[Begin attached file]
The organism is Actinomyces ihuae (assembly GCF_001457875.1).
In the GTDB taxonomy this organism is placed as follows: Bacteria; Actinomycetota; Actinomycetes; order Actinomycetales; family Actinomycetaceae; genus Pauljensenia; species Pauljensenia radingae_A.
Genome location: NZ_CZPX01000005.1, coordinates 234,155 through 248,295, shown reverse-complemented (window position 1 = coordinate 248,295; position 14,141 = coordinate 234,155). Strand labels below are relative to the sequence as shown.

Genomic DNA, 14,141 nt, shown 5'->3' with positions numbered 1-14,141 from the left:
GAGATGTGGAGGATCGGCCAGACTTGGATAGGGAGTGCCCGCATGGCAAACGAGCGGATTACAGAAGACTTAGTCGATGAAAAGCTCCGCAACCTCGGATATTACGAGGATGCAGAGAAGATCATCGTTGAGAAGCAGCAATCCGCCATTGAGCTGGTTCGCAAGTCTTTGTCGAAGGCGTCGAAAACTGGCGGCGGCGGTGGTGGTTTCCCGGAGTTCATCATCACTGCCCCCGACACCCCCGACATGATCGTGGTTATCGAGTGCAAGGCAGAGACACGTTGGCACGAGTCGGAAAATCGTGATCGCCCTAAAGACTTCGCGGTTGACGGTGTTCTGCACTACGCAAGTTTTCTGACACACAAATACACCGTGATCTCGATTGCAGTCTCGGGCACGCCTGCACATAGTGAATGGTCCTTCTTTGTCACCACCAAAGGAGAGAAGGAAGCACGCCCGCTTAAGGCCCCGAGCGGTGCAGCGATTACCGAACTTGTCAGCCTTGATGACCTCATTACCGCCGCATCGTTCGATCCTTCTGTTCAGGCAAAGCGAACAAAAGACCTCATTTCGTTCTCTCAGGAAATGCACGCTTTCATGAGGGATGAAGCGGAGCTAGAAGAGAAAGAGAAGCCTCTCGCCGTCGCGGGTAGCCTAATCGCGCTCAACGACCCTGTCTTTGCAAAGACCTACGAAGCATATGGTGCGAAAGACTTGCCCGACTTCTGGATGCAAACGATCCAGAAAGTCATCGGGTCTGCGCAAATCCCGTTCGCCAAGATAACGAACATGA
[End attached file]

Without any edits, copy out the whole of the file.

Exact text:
The organism is Actinomyces ihuae (assembly GCF_001457875.1).
In the GTDB taxonomy this organism is placed as follows: Bacteria; Actinomycetota; Actinomycetes; order Actinomycetales; family Actinomycetaceae; genus Pauljensenia; species Pauljensenia radingae_A.
Genome location: NZ_CZPX01000005.1, coordinates 234,155 through 248,295, shown reverse-complemented (window position 1 = coordinate 248,295; position 14,141 = coordinate 234,155). Strand labels below are relative to the sequence as shown.

Genomic DNA, 14,141 nt, shown 5'->3' with positions numbered 1-14,141 from the left:
GAGATGTGGAGGATCGGCCAGACTTGGATAGGGAGTGCCCGCATGGCAAACGAGCGGATTACAGAAGACTTAGTCGATGAAAAGCTCCGCAACCTCGGATATTACGAGGATGCAGAGAAGATCATCGTTGAGAAGCAGCAATCCGCCATTGAGCTGGTTCGCAAGTCTTTGTCGAAGGCGTCGAAAACTGGCGGCGGCGGTGGTGGTTTCCCGGAGTTCATCATCACTGCCCCCGACACCCCCGACATGATCGTGGTTATCGAGTGCAAGGCAGAGACACGTTGGCACGAGTCGGAAAATCGTGATCGCCCTAAAGACTTCGCGGTTGACGGTGTTCTGCACTACGCAAGTTTTCTGACACACAAATACACCGTGATCTCGATTGCAGTCTCGGGCACGCCTGCACATAGTGAATGGTCCTTCTTTGTCACCACCAAAGGAGAGAAGGAAGCACGCCCGCTTAAGGCCCCGAGCGGTGCAGCGATTACCGAACTTGTCAGCCTTGATGACCTCATTACCGCCGCATCGTTCGATCCTTCTGTTCAGGCAAAGCGAACAAAAGACCTCATTTCGTTCTCTCAGGAAATGCACGCTTTCATGAGGGATGAAGCGGAGCTAGAAGAGAAAGAGAAGCCTCTCGCCGTCGCGGGTAGCCTAATCGCGCTCAACGACCCTGTCTTTGCAAAGACCTACGAAGCATATGGTGCGAAAGACTTGCCCGACTTCTGGATGCAAACGATCCAGAAAGTCATCGGGTCTGCGCAAATCCCGTTCGCCAAGATAACGAACATGA